The database block size has many other impacts, but they all support the use of a large database block size.
If Oracle uses the readv() system call for multiblock reads, a larger database block size maximizes the size of multiblock reads.
This is because these multiblock reads are constrained in size
by the operating system limit on the number of buffers that may be passed to the readv() system call.
In parallel server databases, the number of block gets, and thus the number of PCM instance lock acquisitions, is reduced.
Overall data density is improved, because the total amount of space taken by the fixed portion of the block headers is reduced.
However, more care may be needed in managing data block concurrency because of the greater number of rows in each block.
Ideally, any risk of high data block concurrency should be addressed by using partitioning strategies,
rather than by intentionally compromising data density.
The degree of row chaining required for very long rows is reduced.
The degree of block chaining in the data dictionary clusters is reduced,
as is the risk of block chaining in hash clusters used by the application for efficient primary key based look ups.
The number of available process and transaction freelists per segment is increased.
This can be helpful for applications with very high delete and insert concurrency requirements,
although partitioning the key segments yields the same benefit.
The size of the transaction tables in the rollback segment header blocks is increased.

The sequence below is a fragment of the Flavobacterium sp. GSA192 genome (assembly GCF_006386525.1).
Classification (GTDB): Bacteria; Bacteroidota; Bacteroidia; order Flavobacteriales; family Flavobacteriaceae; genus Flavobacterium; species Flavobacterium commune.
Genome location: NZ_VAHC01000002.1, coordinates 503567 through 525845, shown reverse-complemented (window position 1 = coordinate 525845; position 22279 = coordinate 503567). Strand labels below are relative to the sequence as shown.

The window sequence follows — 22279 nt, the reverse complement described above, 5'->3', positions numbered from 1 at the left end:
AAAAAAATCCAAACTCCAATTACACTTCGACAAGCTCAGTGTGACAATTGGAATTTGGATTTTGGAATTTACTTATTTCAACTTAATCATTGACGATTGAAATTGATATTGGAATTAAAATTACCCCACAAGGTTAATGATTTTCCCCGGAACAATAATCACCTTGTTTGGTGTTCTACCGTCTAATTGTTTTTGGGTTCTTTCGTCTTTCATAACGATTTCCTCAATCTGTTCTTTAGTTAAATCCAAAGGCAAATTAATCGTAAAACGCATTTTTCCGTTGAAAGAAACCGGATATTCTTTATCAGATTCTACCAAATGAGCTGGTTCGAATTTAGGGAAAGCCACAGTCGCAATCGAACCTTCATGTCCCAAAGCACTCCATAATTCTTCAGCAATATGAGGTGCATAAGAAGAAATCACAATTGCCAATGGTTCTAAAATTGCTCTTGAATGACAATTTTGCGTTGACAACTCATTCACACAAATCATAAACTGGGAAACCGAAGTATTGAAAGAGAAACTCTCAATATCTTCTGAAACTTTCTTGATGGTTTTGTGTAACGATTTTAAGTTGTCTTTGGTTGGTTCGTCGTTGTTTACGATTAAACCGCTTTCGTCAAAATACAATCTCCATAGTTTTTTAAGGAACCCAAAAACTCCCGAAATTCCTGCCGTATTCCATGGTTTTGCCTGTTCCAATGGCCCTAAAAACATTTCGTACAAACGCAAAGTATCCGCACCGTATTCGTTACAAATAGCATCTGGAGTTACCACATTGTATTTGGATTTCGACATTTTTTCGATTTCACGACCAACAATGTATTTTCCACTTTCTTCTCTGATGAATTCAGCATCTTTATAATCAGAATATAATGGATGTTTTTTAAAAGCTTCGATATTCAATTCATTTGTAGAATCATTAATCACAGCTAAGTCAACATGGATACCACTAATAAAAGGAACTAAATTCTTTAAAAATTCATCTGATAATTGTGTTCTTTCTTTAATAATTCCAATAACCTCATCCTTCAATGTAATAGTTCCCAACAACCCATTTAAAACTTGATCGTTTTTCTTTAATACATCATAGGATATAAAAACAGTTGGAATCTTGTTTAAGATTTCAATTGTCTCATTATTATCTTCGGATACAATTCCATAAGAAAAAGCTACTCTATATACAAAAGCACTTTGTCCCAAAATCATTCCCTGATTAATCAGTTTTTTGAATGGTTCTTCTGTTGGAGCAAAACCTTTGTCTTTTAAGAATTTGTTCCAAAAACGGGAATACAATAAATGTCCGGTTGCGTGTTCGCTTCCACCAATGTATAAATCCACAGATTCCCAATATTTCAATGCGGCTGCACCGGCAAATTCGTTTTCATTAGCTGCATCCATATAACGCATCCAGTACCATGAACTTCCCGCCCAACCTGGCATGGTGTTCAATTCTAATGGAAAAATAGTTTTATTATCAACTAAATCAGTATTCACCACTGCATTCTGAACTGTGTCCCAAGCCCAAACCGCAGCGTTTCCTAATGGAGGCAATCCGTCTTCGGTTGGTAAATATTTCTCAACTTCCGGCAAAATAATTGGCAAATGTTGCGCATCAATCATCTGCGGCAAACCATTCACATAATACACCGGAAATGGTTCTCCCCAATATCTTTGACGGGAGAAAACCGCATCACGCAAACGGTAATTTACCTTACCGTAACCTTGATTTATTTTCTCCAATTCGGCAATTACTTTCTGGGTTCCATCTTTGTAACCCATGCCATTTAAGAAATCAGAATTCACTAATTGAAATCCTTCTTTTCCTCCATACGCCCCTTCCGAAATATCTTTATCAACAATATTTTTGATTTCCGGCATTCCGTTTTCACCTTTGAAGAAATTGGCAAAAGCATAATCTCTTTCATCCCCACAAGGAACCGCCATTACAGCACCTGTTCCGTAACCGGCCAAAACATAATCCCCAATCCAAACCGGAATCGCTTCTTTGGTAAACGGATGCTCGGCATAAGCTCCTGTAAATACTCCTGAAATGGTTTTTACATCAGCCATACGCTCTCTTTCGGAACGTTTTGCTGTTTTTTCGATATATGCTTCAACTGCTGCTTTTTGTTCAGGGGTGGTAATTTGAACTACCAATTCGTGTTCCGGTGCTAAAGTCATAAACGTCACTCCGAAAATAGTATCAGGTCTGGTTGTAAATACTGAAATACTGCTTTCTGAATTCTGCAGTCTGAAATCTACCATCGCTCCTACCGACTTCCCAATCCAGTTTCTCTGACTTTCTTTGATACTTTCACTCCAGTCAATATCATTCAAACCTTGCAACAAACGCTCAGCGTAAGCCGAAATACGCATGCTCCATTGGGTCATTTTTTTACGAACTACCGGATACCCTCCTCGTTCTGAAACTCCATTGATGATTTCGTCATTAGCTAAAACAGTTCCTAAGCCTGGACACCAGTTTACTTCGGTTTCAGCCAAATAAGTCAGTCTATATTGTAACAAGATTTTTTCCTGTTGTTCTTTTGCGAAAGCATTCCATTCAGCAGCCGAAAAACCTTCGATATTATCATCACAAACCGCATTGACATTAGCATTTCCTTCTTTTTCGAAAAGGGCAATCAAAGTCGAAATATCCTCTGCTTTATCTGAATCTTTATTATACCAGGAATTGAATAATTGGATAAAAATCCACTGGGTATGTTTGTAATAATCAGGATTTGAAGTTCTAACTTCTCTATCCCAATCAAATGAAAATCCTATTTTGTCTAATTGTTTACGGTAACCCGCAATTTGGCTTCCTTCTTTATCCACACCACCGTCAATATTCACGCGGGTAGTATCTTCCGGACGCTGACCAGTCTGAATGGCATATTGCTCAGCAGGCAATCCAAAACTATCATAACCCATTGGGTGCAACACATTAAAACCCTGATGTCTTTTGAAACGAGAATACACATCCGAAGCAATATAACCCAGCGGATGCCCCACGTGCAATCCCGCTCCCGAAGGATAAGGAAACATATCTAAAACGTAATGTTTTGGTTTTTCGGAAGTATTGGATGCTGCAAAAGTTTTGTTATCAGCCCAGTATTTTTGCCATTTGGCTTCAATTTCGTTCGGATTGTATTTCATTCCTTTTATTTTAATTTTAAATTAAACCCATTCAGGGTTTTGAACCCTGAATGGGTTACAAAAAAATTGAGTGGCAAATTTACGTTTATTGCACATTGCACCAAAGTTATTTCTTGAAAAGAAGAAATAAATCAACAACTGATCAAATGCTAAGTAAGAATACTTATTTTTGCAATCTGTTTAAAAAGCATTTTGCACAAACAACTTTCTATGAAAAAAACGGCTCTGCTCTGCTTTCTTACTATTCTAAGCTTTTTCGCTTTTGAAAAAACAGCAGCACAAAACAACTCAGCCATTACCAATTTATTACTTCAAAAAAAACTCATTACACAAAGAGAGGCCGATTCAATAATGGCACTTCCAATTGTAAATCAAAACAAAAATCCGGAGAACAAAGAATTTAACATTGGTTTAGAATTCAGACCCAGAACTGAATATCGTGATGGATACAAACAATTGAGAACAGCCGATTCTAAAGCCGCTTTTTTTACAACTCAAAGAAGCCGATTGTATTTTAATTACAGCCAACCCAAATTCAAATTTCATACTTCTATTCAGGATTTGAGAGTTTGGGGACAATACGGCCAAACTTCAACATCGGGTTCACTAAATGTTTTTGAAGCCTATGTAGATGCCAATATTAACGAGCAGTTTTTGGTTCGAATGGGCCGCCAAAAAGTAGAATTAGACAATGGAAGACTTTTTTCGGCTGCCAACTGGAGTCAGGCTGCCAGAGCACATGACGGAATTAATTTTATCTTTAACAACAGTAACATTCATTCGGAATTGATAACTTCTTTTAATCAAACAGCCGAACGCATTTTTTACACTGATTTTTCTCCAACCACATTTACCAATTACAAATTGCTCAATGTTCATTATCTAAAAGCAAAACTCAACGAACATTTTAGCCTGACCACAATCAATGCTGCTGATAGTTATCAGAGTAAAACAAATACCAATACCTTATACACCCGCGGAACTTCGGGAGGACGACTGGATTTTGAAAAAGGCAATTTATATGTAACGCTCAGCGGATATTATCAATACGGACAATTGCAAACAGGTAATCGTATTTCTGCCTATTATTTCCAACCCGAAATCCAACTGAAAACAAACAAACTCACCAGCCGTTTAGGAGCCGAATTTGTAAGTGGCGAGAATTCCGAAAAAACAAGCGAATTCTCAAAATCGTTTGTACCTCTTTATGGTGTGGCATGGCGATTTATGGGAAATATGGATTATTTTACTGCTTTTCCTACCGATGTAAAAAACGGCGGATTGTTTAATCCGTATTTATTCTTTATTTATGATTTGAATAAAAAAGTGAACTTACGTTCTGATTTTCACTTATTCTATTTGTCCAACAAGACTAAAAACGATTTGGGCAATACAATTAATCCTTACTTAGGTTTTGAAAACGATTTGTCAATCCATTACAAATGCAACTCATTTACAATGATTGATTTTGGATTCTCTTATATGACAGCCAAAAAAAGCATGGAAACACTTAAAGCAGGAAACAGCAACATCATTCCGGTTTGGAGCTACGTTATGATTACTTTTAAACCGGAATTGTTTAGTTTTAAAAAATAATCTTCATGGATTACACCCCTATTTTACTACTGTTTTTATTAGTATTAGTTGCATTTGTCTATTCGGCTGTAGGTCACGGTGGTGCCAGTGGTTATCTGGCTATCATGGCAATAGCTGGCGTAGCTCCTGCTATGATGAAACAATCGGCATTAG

This reduces the risk of having to roll back to the transaction tables themselves during consistent read operations on other blocks.
This in turn reduces the risk of snapshot too old errors
due to an inability to roll back the transaction tables.
Most transactions use fewer rollback segment data blocks.
This means that they require fewer gets on the rollback segment header block,
and thus the risk of contention for the header blocks is reduced.
Fewer writes are required when blocks are modified in a sequential pattern, such as for data loads and global updates.
This also applies to the rollback segment data blocks.
Less redo is generated when blocks are modified sequentially, because of reduced block level overhead.
However, much more redo may be generated if blocks are modified during online backups, unless the backups are performed via RMAN.
This is because, for each series of changes to a block, the whole block must be logged as part of the block level overhead,
to enable recovery should the backup contain any split blocks.
However, RMAN backups do not contain split blocks,
because RMAN compares the block header and footer, and re-reads any blocks that appear to be in flux.
(Logging blocks during backups can of course be avoided by setting _log_blocks_during_backup to FALSE.
But this should only be done if your datafiles are on file systems, your database block size is no larger than the file system block size,
and your backups are performed through the file system code layer by a utility such as cpio or tar).
What about using multiple block sizes?
Under Oracle9i individual tablespaces can have a block size that differs from the database block size.
So it is now possible to use a smaller block size for tablespaces containing tables that are never accessed sequentially.
This can reduce the amount of memory required to cache a working set of blocks from these tables.
It can also reduce the cost of index based access to these tables, because each physical read against a table block is slightly faster.
Of course, this should not be considered if the database is using buffered I/O,
because in that case the database block size must match the file system buffer size exactly.
Also, because using a smaller block size for tables reduces the data density,
increases the risk of chaining, and makes sequential processing less efficient,
there are many cases in which it is better to follow the general principle of using a large block size.